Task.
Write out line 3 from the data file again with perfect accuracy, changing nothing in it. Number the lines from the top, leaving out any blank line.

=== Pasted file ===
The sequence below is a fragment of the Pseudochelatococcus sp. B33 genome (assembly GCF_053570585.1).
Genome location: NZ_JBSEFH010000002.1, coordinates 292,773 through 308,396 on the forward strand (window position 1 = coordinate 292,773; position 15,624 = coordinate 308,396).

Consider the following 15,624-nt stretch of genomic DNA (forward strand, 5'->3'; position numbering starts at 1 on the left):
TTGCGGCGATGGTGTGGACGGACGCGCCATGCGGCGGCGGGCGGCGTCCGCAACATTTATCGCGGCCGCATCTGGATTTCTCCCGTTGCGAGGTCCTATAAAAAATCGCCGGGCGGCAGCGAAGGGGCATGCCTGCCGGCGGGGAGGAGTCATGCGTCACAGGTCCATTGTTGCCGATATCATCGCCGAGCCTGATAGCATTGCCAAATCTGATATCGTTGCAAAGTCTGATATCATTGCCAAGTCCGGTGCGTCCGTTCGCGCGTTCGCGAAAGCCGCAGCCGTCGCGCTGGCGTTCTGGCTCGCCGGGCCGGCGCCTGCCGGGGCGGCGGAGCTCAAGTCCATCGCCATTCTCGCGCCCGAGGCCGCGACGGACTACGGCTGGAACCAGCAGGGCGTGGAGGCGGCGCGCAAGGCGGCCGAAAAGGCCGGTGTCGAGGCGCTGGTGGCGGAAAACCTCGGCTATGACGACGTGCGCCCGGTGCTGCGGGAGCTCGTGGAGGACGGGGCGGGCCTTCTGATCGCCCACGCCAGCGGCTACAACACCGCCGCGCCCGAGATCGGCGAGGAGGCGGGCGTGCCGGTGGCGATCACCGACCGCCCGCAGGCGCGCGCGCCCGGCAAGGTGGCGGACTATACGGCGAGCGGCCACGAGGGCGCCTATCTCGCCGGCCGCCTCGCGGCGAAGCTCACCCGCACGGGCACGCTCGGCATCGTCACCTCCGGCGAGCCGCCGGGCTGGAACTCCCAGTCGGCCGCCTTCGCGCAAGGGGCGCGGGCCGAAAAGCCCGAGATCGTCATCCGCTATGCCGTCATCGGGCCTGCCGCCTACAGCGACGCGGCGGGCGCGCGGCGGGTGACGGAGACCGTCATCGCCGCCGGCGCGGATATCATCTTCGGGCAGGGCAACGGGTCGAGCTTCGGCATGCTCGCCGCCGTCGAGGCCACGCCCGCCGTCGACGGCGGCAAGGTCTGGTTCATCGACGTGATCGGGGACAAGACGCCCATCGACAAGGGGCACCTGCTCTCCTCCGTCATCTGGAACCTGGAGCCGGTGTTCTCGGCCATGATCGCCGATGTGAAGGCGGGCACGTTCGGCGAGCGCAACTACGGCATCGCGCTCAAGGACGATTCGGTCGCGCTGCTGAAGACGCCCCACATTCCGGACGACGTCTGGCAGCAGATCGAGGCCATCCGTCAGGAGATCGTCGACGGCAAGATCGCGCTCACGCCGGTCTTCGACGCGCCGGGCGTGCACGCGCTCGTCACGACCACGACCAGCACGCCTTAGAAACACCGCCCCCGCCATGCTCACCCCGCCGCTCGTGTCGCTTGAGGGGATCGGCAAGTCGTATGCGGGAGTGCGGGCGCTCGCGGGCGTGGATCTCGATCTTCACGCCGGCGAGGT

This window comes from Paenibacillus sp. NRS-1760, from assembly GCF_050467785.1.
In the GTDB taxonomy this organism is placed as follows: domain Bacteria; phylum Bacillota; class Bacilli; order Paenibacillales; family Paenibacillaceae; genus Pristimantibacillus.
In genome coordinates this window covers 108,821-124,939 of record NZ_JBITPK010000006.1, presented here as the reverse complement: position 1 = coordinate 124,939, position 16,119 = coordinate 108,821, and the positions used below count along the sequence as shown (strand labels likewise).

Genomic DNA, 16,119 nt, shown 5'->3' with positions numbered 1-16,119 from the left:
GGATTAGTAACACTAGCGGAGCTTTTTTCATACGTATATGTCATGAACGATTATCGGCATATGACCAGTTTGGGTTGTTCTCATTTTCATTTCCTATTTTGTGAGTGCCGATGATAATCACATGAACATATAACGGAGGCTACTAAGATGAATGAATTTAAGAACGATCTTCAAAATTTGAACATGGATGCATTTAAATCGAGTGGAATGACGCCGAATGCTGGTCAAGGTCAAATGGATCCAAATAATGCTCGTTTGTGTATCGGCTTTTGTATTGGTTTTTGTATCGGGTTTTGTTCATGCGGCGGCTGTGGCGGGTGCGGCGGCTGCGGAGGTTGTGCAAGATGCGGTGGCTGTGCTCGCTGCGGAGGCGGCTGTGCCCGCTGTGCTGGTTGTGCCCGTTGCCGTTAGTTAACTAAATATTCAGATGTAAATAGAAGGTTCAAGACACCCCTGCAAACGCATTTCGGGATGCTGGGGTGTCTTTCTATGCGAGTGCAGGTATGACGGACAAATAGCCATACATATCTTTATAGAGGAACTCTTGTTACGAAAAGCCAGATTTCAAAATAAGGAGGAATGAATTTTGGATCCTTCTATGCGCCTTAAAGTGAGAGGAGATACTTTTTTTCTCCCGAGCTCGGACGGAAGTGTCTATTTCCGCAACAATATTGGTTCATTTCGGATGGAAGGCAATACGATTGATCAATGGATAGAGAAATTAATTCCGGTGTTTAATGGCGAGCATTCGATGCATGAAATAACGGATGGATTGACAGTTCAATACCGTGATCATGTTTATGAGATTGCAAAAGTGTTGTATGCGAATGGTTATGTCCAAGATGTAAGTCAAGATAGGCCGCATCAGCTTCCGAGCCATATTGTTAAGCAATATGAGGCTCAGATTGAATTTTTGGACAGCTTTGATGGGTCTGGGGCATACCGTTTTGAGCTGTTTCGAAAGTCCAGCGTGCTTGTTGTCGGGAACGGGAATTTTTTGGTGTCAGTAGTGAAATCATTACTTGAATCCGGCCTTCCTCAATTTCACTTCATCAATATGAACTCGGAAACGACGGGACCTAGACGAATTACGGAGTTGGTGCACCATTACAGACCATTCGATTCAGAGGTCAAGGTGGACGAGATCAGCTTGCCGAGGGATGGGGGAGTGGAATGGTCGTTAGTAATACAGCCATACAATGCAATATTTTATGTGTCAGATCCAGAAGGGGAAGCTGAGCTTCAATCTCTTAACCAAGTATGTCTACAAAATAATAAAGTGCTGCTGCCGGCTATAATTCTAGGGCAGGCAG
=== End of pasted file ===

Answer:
Consider the following 15,624-nt stretch of genomic DNA (forward strand, 5'->3'; position numbering starts at 1 on the left):